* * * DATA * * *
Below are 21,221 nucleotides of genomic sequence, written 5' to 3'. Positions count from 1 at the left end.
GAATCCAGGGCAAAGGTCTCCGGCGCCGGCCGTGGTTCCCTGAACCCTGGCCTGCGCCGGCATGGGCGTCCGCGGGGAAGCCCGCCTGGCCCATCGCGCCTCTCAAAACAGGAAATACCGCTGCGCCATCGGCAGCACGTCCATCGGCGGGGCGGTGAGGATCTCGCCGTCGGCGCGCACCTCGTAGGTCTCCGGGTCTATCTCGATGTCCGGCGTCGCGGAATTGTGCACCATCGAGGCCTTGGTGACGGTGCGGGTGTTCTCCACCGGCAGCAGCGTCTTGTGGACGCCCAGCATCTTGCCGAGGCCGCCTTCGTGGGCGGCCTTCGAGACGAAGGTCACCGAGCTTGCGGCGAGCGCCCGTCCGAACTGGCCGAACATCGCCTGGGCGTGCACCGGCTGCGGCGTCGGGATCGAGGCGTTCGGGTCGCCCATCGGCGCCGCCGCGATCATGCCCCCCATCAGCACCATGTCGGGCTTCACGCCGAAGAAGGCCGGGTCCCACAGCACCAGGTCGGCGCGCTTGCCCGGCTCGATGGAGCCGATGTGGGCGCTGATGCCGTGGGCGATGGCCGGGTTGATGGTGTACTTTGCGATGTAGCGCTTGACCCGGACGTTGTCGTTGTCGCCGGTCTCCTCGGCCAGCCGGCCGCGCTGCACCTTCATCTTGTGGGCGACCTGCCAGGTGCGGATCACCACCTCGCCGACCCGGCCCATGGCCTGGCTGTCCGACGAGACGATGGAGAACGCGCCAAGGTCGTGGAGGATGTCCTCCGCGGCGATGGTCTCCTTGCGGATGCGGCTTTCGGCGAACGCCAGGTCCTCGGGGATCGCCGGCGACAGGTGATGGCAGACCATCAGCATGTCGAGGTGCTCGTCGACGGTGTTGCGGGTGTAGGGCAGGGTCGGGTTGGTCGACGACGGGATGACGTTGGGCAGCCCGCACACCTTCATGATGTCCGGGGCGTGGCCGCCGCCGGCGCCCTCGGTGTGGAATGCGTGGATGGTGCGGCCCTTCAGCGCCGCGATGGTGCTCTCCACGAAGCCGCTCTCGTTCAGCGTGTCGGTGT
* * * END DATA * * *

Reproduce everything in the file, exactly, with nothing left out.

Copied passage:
Below are 21,221 nucleotides of genomic sequence, written 5' to 3'. Positions count from 1 at the left end.
GAATCCAGGGCAAAGGTCTCCGGCGCCGGCCGTGGTTCCCTGAACCCTGGCCTGCGCCGGCATGGGCGTCCGCGGGGAAGCCCGCCTGGCCCATCGCGCCTCTCAAAACAGGAAATACCGCTGCGCCATCGGCAGCACGTCCATCGGCGGGGCGGTGAGGATCTCGCCGTCGGCGCGCACCTCGTAGGTCTCCGGGTCTATCTCGATGTCCGGCGTCGCGGAATTGTGCACCATCGAGGCCTTGGTGACGGTGCGGGTGTTCTCCACCGGCAGCAGCGTCTTGTGGACGCCCAGCATCTTGCCGAGGCCGCCTTCGTGGGCGGCCTTCGAGACGAAGGTCACCGAGCTTGCGGCGAGCGCCCGTCCGAACTGGCCGAACATCGCCTGGGCGTGCACCGGCTGCGGCGTCGGGATCGAGGCGTTCGGGTCGCCCATCGGCGCCGCCGCGATCATGCCCCCCATCAGCACCATGTCGGGCTTCACGCCGAAGAAGGCCGGGTCCCACAGCACCAGGTCGGCGCGCTTGCCCGGCTCGATGGAGCCGATGTGGGCGCTGATGCCGTGGGCGATGGCCGGGTTGATGGTGTACTTTGCGATGTAGCGCTTGACCCGGACGTTGTCGTTGTCGCCGGTCTCCTCGGCCAGCCGGCCGCGCTGCACCTTCATCTTGTGGGCGACCTGCCAGGTGCGGATCACCACCTCGCCGACCCGGCCCATGGCCTGGCTGTCCGACGAGACGATGGAGAACGCGCCAAGGTCGTGGAGGATGTCCTCCGCGGCGATGGTCTCCTTGCGGATGCGGCTTTCGGCGAACGCCAGGTCCTCGGGGATCGCCGGCGACAGGTGATGGCAGACCATCAGCATGTCGAGGTGCTCGTCGACGGTGTTGCGGGTGTAGGGCAGGGTCGGGTTGGTCGACGACGGGATGACGTTGGGCAGCCCGCACACCTTCATGATGTCCGGGGCGTGGCCGCCGCCGGCGCCCTCGGTGTGGAATGCGTGGATGGTGCGGCCCTTCAGCGCCGCGATGGTGCTCTCCACGAAGCCGCTCTCGTTCAGCGTGTCGGTGT